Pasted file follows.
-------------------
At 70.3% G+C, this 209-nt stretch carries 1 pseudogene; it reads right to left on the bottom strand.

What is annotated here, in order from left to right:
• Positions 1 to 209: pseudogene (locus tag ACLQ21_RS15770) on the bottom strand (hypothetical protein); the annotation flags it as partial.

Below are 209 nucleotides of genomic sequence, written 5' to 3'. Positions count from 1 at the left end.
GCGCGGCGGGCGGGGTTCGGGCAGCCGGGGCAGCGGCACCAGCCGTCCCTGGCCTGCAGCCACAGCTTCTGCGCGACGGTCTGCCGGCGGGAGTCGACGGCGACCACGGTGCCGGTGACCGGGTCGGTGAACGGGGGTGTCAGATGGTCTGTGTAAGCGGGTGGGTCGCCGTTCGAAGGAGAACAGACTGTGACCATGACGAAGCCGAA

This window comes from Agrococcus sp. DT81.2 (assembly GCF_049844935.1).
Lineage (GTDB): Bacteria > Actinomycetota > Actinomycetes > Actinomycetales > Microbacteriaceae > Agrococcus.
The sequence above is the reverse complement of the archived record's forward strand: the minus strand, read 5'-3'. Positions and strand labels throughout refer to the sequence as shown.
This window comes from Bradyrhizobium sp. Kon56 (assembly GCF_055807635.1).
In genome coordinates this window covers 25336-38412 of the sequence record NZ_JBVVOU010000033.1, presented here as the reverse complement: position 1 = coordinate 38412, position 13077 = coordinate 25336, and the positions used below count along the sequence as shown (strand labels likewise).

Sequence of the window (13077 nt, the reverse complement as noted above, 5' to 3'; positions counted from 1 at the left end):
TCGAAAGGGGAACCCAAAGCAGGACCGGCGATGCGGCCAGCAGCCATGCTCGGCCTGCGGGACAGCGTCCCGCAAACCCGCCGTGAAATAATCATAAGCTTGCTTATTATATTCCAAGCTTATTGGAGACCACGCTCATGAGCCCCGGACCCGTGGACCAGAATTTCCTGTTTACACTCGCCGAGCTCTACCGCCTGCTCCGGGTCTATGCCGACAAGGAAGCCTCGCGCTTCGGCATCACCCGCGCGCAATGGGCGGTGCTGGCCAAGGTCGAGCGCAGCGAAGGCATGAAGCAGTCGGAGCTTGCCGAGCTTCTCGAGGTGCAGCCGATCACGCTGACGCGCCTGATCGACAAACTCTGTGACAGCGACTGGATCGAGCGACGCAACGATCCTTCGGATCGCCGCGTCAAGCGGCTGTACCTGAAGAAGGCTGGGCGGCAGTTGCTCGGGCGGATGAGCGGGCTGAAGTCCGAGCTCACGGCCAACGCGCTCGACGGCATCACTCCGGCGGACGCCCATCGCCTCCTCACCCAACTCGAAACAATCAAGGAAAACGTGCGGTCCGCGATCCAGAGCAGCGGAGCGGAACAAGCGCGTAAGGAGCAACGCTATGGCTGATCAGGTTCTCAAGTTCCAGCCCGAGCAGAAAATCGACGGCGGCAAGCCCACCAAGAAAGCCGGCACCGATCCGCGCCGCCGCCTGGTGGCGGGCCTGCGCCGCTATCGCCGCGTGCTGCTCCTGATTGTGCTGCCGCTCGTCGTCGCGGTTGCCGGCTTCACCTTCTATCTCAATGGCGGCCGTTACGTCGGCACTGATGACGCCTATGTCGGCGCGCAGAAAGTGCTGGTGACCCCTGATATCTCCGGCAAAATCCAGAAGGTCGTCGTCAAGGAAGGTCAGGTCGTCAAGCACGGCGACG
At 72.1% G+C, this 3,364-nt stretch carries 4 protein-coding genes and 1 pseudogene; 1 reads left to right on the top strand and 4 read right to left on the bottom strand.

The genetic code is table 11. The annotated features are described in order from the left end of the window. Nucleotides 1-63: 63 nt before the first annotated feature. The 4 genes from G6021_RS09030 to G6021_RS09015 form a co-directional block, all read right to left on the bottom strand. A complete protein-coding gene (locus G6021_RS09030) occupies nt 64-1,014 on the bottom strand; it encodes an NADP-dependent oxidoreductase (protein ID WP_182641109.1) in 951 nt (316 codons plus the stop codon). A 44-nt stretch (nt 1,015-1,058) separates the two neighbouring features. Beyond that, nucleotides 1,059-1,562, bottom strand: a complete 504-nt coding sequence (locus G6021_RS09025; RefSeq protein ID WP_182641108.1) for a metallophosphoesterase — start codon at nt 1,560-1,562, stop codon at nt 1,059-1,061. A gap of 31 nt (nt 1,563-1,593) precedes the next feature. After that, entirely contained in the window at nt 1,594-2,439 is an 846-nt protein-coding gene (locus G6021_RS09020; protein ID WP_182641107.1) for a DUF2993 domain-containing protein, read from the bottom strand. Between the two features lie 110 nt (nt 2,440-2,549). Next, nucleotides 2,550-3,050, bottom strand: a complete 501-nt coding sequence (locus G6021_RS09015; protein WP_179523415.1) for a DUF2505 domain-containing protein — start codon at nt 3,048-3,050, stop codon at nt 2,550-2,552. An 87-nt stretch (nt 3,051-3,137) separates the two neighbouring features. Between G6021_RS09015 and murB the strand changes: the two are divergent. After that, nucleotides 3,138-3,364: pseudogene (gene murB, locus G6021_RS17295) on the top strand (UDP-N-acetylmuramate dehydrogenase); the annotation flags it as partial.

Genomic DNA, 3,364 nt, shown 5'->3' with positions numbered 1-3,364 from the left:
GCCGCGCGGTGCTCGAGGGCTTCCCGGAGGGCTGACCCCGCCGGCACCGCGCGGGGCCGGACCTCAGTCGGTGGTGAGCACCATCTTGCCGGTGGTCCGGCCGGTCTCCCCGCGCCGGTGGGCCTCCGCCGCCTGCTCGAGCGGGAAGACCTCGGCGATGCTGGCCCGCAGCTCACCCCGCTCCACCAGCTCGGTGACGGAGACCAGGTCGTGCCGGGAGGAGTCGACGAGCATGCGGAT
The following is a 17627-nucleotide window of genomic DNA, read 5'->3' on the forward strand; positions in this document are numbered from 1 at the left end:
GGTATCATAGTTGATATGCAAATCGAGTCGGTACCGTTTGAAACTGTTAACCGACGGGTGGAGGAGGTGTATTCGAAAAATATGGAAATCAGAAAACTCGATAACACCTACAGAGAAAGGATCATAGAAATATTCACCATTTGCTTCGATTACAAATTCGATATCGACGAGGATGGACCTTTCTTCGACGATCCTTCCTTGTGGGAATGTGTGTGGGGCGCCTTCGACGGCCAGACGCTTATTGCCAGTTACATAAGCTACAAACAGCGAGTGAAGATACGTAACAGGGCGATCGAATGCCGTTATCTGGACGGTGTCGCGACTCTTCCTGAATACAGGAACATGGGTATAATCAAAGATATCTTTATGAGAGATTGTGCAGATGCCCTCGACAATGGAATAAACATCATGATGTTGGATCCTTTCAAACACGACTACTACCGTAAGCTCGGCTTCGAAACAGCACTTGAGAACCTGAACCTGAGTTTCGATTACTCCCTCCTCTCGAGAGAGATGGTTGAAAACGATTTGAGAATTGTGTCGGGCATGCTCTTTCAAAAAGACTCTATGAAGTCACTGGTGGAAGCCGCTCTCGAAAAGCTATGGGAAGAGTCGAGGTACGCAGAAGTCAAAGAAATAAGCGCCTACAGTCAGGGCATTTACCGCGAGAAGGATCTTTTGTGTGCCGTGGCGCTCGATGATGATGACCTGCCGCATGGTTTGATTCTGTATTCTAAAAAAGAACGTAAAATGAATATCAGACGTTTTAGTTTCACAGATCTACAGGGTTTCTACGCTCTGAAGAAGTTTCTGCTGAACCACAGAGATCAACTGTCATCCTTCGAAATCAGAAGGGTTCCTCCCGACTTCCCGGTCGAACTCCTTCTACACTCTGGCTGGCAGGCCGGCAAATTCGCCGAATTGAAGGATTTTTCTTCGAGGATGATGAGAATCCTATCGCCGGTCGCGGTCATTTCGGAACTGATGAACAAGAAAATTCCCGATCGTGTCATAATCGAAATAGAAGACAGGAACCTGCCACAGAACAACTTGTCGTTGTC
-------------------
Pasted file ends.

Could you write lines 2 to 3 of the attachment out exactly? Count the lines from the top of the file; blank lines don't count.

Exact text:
What is annotated here, in order from left to right:
• Positions 1 to 209: pseudogene (locus tag ACLQ21_RS15770) on the bottom strand (hypothetical protein); the annotation flags it as partial.